Composition: Contrast

Without contrast everything is the same . . . Understanding how to use contrast in your photographs will help you create stunning images, as contrast helps direct the viewer’s attention to the subject of the composition. There are two main types: Tonal contrast: whereby there is a significant difference between the lightest and darkest tones in the image, and Colour contrast: in which the different colours interact against each other, often using complementary colours, e.g. red against greens etc. to achieve the same effect. Complimenting these main two types are a range of others, including: Focus contrast: using depth of field effects, Shape contrast: organic contrasted against geometric lines and… Read More

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Composition: Figure to ground

Constrast. “Figure to ground” sounds rather a technical term, but all it really means is the contrast between the “figure” (subject) and the “ground” (background). For example, if the subject is white against a black background, the figure to ground relationship is very strong, it’s therefore extremely easy to distinguish the subject against the background. If however the subject and the background are both white or near white, the figure to ground relationship is then very weak, and it becomes difficult, if not impossible, to distinguish the subject from the background. It’s all about looking at the background first, and then the subject, and making sure there is good definition… Read More

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Composition: Simplicity and Minimalism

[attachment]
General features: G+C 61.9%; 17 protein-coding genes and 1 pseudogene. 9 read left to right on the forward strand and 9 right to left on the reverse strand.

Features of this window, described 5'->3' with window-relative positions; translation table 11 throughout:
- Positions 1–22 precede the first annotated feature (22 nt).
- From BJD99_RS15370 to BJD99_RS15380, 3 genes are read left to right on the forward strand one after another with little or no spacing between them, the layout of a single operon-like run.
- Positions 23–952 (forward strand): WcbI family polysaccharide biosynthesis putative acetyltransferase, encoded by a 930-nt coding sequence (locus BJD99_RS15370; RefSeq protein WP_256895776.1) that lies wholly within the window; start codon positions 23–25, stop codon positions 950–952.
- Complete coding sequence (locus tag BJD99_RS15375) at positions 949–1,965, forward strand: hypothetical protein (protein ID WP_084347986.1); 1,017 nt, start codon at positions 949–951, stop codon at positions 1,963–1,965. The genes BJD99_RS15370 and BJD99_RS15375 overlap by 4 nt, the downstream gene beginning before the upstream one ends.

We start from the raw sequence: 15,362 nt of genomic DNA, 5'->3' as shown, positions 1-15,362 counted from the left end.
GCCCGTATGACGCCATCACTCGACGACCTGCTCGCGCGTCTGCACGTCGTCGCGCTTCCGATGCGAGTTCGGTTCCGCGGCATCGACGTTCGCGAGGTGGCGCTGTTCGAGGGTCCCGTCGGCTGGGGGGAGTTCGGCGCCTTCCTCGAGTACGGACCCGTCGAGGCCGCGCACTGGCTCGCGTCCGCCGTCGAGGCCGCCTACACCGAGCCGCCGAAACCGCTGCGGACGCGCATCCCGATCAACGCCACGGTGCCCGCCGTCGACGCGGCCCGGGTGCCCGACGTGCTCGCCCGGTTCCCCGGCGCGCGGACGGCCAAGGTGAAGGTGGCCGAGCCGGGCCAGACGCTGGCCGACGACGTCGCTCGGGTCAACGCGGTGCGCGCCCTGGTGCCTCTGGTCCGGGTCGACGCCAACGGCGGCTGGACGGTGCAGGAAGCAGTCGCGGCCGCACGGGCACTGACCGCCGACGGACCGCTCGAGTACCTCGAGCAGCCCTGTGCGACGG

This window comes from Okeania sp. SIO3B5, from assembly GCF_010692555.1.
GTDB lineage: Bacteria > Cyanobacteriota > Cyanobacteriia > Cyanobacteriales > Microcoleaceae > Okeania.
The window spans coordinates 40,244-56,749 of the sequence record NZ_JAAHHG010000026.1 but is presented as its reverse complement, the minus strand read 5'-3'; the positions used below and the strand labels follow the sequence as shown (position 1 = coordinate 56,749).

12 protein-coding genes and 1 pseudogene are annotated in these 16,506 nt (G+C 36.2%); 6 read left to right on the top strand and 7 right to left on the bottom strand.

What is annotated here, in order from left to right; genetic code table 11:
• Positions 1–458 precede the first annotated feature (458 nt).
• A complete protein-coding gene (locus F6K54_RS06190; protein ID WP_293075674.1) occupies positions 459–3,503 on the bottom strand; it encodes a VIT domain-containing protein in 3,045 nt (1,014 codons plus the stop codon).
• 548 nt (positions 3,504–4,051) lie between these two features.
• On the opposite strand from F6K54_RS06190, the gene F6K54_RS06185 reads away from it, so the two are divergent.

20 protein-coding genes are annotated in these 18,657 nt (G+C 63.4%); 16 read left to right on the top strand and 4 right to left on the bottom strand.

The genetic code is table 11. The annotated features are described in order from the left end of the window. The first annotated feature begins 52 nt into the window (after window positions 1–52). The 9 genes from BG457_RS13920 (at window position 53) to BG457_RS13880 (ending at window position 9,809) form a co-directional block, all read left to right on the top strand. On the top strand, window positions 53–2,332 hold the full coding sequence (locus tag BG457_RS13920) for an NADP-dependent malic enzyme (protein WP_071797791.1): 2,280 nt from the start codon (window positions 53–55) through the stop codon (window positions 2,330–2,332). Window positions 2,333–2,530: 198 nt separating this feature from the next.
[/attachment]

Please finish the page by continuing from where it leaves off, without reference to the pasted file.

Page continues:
Less is more. Keeping it simple doesn’t necessarily mean that it has to be boring, and it’s often said that less is more anyway, so it’s a case of choosing what to leave out of a composition, of reducing everything down to its bare essentials in order to create a stronger image. It can be very challenging learning how to find the right angle from which to capture a subject, to creatively use plenty of negative space and to start using more advanced lens techniques such as limited depth of field in order to isolate the subject from its background. It’s all about how little has to be in the… Read More

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Composition: Rule of thirds

Rules? We don’t need no stinkin’ rules. Maybe not, particularly as rules, especially artistic rules, are there to be broken, but unfortunately you do have to know them before you can start breaking them. The Rule of Thirds seems such an obvious “rule”, the subject is aligned so that it’s off-center and thereby the image achieves better balance, and yet it’s surprising how often even the most experienced amateur photographer almost reluctantly uses it, choosing instead to apply their ever increasing knowledge of the technical aspects of the camera instead, as though a perfectly exposed image, a subject in sharp focus with no regard to background or positioning could ever… Read More

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Composition: Texture

Rough. Photographs are by definition flat and two dimensional, but with clever use of texture, capturing the play of light and shadow on the surface of an object, they can become alive and almost three dimensional. Texture is very dependent on the direction of the light present, for example, an object can look very different depending on the time of day it is captured, textures on horizontal surfaces are accentuated in the early mornings or evenings, the low sun casting long, dark shadows, whereas the same sun causes vertical surfaces such as walls and trees to appear flat and lifeless. Conversely a midday sun accentuates the textures on vertical surfaces… Read More

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